This week we see the resolution of the fight with Shera’s brother but it turns out that he isn’t going to be hanging around all that long. After a fight between Diablo and the summoned hydra the Prince runs for it and Diablo doesn’t kill him because Shera begs him not to. That doesn’t play at all into the plans of the Lord who sent Diablo after the prince in the first place and so the real ‘villain’ of the week will raise his sword in a fairly spectacular fight as we finally get someone who can more or less keep up in a fight against our overpowered demon lord.
I wasn’t overly surprised that Galford showed up here as I pointed out in episode 5 that his introduction made no sense unless it was set up for something:
Maybe they just want this guy known so that later when he does something important it doesn’t feel like a last minute add in?
Still, I wasn’t expecting this interesting a fight during this episode and I wasn’t expecting a single opponent to be this challenging for Diablo. However, given he just took out an elf army, rescued a Princess, and defeated a hydra, we can probably forgive him for being a little under the weather when it comes time to fight the local lord.
What was less spectacular was that Rem and Shera were more or less shunted off to the side to clutch their hands and be all hopeful that Diablo would win. While it is clear that they aren’t in Diablo’s league, they really deserve better as characters than to be spectators coming in after the fact to mourn in Shera’s case or heal the remaining elves in Rem’s.
Now, after a wonderfully plot driven episode they did need to dive into what can only be described as a fan-service fuelled scene as Sylvie first gives him alcohol and then gets mistaken for a body pillow. While the scene isn’t as graphic as earlier scenes with Shera have been, there’s really no other reason for it other than a fan-service finish.
The Prince returns and Shera follows him leaving one depressed Demon Lord. However, Rem and Alicia get Diablo back on his feet and then it is time for a showdown between the Prince’s ability to overwrite Shera’s will with Diablo’s ability to command her to tell the truth as his slave. Wait? Who was supposed to be the good guy here?
After the fan service heavy episode 6, I was hoping for a more plot driven episode and to be honest, this episode delivered (while still actually delivering on fan service at the same time). It was unexpected how well the episode managed to balance both aspects that so far had been separated. Where most events fell into either the fan service or the plot/character camps, this episode succeeded at delivering the two simultaneously without seemingly giving up on the quality of either. A rare feat but one I had to applaud by the end.
Shera is the star of this episode even if she isn’t the hero. From the early focus on her as she watches Diablo make potions (as he watches her breasts jiggling) to the first round of brain washing where she returns to her brother, this episode is Shera’s. Diablo may have started the episode with a flash back to his childhood when he was still in the real world and facing rejection (a theme that will carry through the episode) but it is nowhere near as compelling as Shera’s story here.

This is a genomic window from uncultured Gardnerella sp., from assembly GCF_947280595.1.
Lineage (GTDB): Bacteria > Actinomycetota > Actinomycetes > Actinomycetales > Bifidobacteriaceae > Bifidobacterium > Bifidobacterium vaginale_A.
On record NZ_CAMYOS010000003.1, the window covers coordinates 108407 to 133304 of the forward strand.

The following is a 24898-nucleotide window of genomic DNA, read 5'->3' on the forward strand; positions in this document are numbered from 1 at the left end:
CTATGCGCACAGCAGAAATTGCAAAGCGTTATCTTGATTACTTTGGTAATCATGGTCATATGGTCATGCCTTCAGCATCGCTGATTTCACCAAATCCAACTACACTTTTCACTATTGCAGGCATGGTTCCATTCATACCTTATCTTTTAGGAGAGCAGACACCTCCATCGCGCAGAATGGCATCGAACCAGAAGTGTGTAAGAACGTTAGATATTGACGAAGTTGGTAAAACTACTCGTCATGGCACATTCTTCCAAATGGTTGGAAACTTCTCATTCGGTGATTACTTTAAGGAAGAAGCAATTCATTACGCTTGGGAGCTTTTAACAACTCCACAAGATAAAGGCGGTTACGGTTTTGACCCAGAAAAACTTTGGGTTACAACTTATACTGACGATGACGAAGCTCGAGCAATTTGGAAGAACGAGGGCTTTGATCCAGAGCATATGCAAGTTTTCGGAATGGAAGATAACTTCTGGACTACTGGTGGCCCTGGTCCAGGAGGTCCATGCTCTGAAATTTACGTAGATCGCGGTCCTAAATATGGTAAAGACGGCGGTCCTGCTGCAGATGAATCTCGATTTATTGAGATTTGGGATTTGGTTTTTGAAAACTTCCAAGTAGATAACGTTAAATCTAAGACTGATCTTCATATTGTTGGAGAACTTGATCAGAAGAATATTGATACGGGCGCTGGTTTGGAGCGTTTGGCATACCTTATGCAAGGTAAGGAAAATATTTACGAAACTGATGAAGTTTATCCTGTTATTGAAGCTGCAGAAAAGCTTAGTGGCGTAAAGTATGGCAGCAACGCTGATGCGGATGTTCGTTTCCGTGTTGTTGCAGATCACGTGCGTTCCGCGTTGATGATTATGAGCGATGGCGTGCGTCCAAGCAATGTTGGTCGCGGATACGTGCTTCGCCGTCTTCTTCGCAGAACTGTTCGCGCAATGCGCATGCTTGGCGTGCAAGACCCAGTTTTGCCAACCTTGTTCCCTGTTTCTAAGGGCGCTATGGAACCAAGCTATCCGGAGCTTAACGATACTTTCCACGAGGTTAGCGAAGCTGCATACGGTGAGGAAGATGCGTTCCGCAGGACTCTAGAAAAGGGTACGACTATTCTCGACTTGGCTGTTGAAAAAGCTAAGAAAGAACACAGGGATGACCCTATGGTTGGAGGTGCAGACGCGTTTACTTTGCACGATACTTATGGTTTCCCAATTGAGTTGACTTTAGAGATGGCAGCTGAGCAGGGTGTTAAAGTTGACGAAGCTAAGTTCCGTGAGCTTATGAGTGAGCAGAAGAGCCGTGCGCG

By the time the stupid prince Keera delivers cloth eating slime to Shera (and do I dare ask why it immediately attacks Shera’s clothes when there’s the prince, a rug, a tent and a lot of other cloth it could eat), despite the obvious cliche moment of the girl writhing under the slimes, the audience is genuinely feeling for Shera’s character and waiting for the rescue that we know is on the way.
Even after the rescue, it isn’t as though Shera simply becomes baggage. As Diablo and Keera fight it out for control over Shera’s mind, ultimately it is what Shera wants that dictates the outcome of the battle and then Shera’s not ready to cry and play the damsel in distress. She’s standing right there next to Rem as Keera unleashes his dangerous summon and I’m hoping that Shera continues to grow as a character and an adventurer.
This was a genuinely satisfying episode and while bouncing boobs and dissolving clothes may not be to everyone’s liking, here it felt like they actually did belong in the story rather than feeling like an added extra for the sake of it after the fact.
I’m not surprised that this episode went the direction it did, but nor did I particularly enjoy parts of the episode. When a character is moaning and crying out (after being magically inspected) so loudly I feel the need to turn the sound down and I finish the episode wondering if there was even ten minutes of content, there’s probably something lacking (although it would have been hard to squeeze some story in amongst the outfit changes and bed sequences I guess).